In discussions of climate change and the need to reduce the built environment's greenhouse gas emissions, it's becoming clear that individual efforts are not enough. Only by changing the approach to planning and building communities will any substantial impact result. Fortunately sustainable communities are a hot topic in the urban planning and development industry, thanks to the profileration of national and local smart growth initiatives, an increase in government attention and investment, and strengthening industry research and support.

Key pieces of legislation have outlined a multitude of government plans and programs to help businesses and homeowners reduce energy usage and have directed funding to ensure they get off the ground. The U.S. Environmental Protection Agency (EPA), the U.S. Department of Transportation (DOT), and the U.S. Department of Housing and Urban Planning (HUD) launched the interagency Partnership for Sustainable Communities in June 2009, which coordinates the agencies' national housing and transportation goals while protecting the environment, promoting equitable development, and helping address climate change. Under the partnership, the agencies are working to integrate housing, transportation, water infrastructure, and land-use planning and investment, and also are working to remove policies that encourage sprawl and impede sustainable community development. Among its many goals, the partnership will redefine housing affordability to take into account the burden of transportation costs for people who live far from work opportunities and transportation options, which currently are not recognized.

In March, the EPA released "Residential Construction Trends in America's Metropolitan Regions 2010," a report conducted as part of its Smart Growth program. To track a perceived shift toward urban redevelopment, the report analyzed residential building permits in the 50 largest metropolitan regions in the United States from 1990–2008 and found that urban neighborhoods in more than half of the surveyed areas have experienced significant increases in new residential building permits in that time. Particularly dramatic increases occurred during the past five years despite the housing downturn. To download and read the complete report, click hereweaetxdyvaydzcwq.

Housing and sustainable development experts, along with transportation leaders, are helping to inform the legislation process by getting in front of lawmakers and sharing their insights. On March 10, the House of Representatives' Subcommittee on Transportation and Housing and Urban Development held a hearing on "Sustainability in Practice," during which William McDonough, FAIA, founding principal of William McDonough and Partners, offered testimony about "Cradle to Cradle" concepts and his work with the Make It Right Foundation (MIR) in New Orleans. McDonough highlighted many of the problems inherent in the current unsustainable approach to development and called for a new design paradigm for the nation. Tom Darden, MIR's executive director, also spoke about sustainability and how MIR is making affordable green housing a reality in post–Hurricane Katrina New Orleans. Aviation and metropolitan transportation representatives also spoke. Download a PDF of McDonough's testimony here, and Darden's testimony here.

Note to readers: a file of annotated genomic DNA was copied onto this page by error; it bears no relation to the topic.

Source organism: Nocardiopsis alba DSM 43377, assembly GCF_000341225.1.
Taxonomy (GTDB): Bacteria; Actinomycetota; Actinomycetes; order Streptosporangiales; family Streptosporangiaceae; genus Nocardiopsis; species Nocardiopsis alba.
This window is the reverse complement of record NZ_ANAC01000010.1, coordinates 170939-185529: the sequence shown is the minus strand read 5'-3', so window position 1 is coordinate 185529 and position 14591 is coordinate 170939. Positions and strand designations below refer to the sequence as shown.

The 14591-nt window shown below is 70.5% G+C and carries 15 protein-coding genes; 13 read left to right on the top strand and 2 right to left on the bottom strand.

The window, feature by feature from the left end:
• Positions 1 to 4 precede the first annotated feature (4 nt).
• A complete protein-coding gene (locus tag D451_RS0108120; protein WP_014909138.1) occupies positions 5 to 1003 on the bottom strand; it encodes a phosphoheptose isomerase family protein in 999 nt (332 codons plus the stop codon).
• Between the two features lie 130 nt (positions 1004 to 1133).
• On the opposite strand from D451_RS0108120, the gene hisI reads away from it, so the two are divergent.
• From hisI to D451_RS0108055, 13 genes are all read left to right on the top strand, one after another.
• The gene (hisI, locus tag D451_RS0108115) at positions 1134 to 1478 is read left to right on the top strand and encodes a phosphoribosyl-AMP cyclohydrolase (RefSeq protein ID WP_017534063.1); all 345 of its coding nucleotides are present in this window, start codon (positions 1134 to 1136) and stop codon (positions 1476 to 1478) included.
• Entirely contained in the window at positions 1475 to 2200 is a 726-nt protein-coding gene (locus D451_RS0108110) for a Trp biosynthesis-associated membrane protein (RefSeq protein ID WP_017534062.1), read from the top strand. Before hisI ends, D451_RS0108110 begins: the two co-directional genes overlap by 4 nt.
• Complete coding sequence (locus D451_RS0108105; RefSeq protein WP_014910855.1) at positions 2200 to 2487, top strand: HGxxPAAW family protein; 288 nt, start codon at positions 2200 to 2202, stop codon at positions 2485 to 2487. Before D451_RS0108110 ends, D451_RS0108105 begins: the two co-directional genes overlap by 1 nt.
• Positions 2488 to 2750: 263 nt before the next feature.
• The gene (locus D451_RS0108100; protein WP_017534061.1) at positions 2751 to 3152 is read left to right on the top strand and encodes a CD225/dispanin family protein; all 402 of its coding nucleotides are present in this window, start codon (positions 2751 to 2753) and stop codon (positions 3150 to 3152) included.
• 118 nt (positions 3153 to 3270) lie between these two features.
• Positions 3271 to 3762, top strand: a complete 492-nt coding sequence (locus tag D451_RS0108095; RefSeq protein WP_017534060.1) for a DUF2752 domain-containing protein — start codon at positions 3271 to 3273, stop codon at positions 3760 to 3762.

Independent organizations within the real estate industry also are addressing and advocating for sustainable community development, locally and on a national scale. One of the newest is the privately operated, nationally oriented Partnership for Sustainable Communities (PSC), founded in 2009 by Andre Shashaty, founder and former editor of residential architect ’s sister magazines Affordable Housing Finance and Apartment Finance Today, the president of Alexander & Edwards Publishing, and founder of the Campaign for Affordable Housing. The nonprofit PSC was launched just weeks before the federal partnership mentioned above, and while both organizations are pursuing many of the same goals, there is no official collaboration between the two and their selection of the same name is purely coincidental. Although they are not related, part of the PSC's work is in supporting federal sustainable community development efforts.

Based on the idea that housing affordability is a key aspect of sustainability and needs to be considered more often in discussions of sustainable communities, the PSC advocates for land-use reform and aims to help city planners and developers advocate for affordable housing and overcome community opposition to such projects. The organization recently released the report "Beyond Green Building: How to Get Deals Done in the New Era of Sustainable Community Planning and Development." The report includes articles on:

  • Making sense of the many green building certifications and standards operating in the real estate market;
  • Where to find financing for energy-efficient retrofits;
  • Overcoming community opposition to affordable housing;
  • Financing mixed-use developments;
  • Federal programs that promote sustainable development; and
  • Results of a survey of developers on their land use concerns.

To download the complete 30-page report, visit